featured on The Spruce
You may have decided to brush up on your feng shui knowledge, and the first thing you do is attempt to lay the bagua in your home. At first it seems easy, then after awhile, not so simple. When you finally think you’ve figured it out, you might give into frustration thinking there's no way your home will fit into these neat little squares.
We can assure you there's no need to freak out—you’re not destined for bad feng shui.
It’s okay to have your living room, or any room for that matter, fall into two bagua areas. In fact, a room can overlap into two areas without any issues at all. It’s like life. Our lives don’t fall into perfect boxes. It’s not bad or good, it’s neutral.
Living Rooms, a Room to Live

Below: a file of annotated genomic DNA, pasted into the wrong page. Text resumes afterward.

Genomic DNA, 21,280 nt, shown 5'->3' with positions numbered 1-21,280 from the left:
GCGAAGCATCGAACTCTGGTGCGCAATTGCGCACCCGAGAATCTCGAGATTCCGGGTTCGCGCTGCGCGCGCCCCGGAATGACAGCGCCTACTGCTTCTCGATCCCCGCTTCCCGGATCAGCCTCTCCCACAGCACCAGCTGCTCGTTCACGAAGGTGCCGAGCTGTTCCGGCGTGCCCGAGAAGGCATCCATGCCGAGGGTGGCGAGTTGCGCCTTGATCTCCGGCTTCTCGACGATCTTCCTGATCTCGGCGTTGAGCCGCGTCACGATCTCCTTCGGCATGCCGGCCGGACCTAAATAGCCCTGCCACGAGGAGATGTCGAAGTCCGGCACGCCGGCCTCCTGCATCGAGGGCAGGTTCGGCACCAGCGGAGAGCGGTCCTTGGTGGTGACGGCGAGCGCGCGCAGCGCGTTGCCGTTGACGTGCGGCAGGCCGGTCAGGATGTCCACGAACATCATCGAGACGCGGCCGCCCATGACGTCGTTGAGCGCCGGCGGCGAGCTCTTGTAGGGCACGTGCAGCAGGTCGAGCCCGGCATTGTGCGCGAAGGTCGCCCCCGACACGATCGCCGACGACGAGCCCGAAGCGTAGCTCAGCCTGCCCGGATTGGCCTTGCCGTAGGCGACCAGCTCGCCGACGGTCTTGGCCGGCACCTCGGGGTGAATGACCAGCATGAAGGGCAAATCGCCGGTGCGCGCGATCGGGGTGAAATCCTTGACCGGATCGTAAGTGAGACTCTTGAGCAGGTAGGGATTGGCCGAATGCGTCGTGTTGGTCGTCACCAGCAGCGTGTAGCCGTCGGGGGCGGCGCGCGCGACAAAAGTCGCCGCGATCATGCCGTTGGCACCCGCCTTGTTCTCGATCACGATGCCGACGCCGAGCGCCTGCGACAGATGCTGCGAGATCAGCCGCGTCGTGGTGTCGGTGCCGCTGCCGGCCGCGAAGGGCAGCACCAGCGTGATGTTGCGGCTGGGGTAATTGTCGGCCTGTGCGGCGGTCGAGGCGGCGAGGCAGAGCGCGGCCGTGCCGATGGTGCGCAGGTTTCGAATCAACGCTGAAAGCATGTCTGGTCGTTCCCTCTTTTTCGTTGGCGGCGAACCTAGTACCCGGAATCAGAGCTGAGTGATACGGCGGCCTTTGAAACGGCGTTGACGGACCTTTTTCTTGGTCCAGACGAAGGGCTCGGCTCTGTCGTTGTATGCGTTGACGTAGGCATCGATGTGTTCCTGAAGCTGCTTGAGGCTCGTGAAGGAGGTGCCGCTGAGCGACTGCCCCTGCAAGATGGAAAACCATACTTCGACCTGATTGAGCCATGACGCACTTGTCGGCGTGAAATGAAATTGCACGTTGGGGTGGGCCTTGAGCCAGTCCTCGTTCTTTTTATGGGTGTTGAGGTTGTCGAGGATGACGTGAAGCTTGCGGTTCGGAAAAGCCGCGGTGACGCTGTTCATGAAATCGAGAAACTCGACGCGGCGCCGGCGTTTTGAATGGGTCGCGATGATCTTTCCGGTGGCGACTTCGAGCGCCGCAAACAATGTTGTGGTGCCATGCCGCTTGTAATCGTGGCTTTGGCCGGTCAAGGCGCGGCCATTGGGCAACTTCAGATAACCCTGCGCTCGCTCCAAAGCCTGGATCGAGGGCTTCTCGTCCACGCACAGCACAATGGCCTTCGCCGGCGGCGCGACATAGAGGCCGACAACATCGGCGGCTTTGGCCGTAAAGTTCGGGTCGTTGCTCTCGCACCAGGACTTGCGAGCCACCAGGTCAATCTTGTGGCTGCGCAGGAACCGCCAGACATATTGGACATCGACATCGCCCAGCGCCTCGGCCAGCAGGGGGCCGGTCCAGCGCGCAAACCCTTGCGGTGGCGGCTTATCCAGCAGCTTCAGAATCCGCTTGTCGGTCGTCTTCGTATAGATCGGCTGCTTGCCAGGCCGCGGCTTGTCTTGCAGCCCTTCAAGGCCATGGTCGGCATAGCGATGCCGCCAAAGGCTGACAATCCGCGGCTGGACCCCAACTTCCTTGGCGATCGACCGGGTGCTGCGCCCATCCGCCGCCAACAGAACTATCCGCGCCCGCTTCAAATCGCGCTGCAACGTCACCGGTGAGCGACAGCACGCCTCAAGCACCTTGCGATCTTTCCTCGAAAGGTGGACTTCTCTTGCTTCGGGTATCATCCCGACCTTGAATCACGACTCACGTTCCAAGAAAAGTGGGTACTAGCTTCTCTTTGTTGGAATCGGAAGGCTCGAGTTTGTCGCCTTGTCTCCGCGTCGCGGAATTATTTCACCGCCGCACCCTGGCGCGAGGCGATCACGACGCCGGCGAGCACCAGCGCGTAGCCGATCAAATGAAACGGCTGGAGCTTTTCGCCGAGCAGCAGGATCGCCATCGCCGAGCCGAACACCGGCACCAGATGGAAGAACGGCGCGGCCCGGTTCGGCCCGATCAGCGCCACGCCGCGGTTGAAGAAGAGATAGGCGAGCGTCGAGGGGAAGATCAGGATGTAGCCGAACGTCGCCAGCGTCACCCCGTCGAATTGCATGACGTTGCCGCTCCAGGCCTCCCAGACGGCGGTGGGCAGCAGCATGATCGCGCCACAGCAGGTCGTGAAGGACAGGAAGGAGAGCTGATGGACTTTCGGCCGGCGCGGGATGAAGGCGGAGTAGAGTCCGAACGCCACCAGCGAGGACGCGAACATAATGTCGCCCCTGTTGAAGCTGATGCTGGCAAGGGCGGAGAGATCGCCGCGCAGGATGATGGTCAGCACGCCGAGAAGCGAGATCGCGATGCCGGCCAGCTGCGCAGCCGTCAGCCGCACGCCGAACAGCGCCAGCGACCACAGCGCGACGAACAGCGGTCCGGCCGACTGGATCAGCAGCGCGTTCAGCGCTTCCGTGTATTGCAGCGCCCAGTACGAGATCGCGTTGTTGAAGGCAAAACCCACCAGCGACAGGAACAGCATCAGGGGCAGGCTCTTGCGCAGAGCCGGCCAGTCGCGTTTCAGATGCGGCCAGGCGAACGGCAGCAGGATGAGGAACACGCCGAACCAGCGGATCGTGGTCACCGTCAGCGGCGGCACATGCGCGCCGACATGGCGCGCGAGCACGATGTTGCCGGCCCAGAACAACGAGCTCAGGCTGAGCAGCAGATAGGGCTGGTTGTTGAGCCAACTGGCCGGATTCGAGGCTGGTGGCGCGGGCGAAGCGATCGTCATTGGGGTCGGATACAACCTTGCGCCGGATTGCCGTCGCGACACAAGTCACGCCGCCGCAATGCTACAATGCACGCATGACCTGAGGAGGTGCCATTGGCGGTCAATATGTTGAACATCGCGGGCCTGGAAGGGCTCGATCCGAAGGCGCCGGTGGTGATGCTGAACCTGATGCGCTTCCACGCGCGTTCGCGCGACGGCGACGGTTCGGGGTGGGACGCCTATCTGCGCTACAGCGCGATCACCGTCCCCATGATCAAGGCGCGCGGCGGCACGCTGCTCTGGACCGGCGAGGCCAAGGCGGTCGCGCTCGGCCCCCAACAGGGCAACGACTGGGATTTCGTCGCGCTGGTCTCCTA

Your living room represents the social part of your life. It’s where you engage socially as well as rest and relax with others. We greet our friends and have conversations here. Your family gathers here, too. It’s half private and half public. There’s often a sofa and some chairs around a low table to sit and connect.
It's a space where many things happen at many different times, so it makes sense that a living room can fall into any of the nine bagua areas. Because it’s a more public space, this room often falls towards the front of the home, but it’s not a rule. And it’s not better or worse if your living room is in the rear of the home. Instead, we encourage you to think of your living room as an opportunity to improve how you live.
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If you’d like to learn more about feng shui check out the Mindful Design Feng Shui certification program. Laura Morris and I launched our program in September 2018. To get on the list about it, sign up at: www.mindfuldesignschool.com.